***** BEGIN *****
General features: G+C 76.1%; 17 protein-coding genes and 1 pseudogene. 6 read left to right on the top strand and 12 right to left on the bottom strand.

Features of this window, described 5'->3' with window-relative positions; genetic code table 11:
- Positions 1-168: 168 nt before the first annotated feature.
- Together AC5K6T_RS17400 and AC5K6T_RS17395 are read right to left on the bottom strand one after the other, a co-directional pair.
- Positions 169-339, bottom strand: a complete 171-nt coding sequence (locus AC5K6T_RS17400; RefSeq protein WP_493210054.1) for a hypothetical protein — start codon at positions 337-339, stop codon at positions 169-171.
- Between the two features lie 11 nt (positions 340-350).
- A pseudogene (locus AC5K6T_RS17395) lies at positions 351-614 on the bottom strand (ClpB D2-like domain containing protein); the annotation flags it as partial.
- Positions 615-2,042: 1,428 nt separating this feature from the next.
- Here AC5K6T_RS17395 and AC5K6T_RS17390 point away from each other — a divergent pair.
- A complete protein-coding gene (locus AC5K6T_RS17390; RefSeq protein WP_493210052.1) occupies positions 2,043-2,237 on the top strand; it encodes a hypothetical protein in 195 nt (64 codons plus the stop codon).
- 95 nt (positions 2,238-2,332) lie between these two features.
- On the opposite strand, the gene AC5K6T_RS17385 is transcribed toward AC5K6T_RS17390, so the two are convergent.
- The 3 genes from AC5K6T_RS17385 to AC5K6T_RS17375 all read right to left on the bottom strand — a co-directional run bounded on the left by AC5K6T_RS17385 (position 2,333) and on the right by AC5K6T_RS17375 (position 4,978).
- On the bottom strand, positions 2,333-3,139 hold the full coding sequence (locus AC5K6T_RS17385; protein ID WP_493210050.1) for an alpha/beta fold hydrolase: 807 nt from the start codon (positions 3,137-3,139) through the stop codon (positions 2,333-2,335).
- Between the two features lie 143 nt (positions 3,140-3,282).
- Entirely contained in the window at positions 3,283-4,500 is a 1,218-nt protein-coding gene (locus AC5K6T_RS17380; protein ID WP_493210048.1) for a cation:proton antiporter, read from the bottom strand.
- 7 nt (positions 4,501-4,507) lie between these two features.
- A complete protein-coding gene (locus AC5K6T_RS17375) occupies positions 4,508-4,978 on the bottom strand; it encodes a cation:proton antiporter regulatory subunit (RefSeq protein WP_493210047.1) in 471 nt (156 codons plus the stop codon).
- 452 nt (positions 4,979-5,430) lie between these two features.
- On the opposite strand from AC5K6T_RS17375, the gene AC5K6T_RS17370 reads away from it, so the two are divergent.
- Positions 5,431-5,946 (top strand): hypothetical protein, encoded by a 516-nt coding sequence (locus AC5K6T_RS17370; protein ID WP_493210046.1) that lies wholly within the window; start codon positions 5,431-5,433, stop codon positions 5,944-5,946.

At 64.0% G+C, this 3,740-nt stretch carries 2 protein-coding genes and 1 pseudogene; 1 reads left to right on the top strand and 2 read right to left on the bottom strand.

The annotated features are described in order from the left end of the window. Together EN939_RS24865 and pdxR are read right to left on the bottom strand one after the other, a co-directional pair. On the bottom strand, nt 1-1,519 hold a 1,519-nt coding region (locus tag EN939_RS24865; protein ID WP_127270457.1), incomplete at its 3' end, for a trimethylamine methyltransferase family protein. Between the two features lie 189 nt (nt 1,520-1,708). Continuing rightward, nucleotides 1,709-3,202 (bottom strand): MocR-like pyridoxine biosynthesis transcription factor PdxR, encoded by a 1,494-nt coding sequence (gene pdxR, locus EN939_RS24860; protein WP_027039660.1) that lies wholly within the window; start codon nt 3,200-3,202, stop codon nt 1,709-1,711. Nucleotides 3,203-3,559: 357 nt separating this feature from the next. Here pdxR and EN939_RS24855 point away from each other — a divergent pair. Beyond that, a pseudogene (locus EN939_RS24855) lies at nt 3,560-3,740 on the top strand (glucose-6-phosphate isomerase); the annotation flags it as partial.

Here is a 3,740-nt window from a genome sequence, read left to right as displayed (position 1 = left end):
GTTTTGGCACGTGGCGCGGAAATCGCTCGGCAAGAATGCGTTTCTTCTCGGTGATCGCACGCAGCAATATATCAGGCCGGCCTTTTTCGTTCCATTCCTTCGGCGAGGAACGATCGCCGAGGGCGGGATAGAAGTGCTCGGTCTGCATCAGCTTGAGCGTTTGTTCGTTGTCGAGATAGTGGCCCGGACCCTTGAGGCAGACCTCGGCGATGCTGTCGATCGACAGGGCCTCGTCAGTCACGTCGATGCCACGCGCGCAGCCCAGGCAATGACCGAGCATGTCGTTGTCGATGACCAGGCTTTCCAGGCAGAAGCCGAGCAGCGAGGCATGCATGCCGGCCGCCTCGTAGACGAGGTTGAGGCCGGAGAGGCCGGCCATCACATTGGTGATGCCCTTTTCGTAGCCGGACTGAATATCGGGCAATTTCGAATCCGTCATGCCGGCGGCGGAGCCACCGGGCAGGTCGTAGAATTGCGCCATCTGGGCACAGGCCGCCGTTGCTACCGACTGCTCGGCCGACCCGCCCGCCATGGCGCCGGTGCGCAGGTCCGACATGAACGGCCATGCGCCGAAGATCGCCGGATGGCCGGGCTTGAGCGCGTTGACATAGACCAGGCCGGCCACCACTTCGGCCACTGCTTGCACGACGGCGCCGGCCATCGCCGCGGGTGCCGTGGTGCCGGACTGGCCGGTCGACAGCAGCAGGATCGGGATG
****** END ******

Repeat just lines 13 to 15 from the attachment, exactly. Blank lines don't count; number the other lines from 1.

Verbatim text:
- The 3 genes from AC5K6T_RS17385 to AC5K6T_RS17375 all read right to left on the bottom strand — a co-directional run bounded on the left by AC5K6T_RS17385 (position 2,333) and on the right by AC5K6T_RS17375 (position 4,978).
- On the bottom strand, positions 2,333-3,139 hold the full coding sequence (locus AC5K6T_RS17385; protein ID WP_493210050.1) for an alpha/beta fold hydrolase: 807 nt from the start codon (positions 3,137-3,139) through the stop codon (positions 2,333-2,335).
- Between the two features lie 143 nt (positions 3,140-3,282).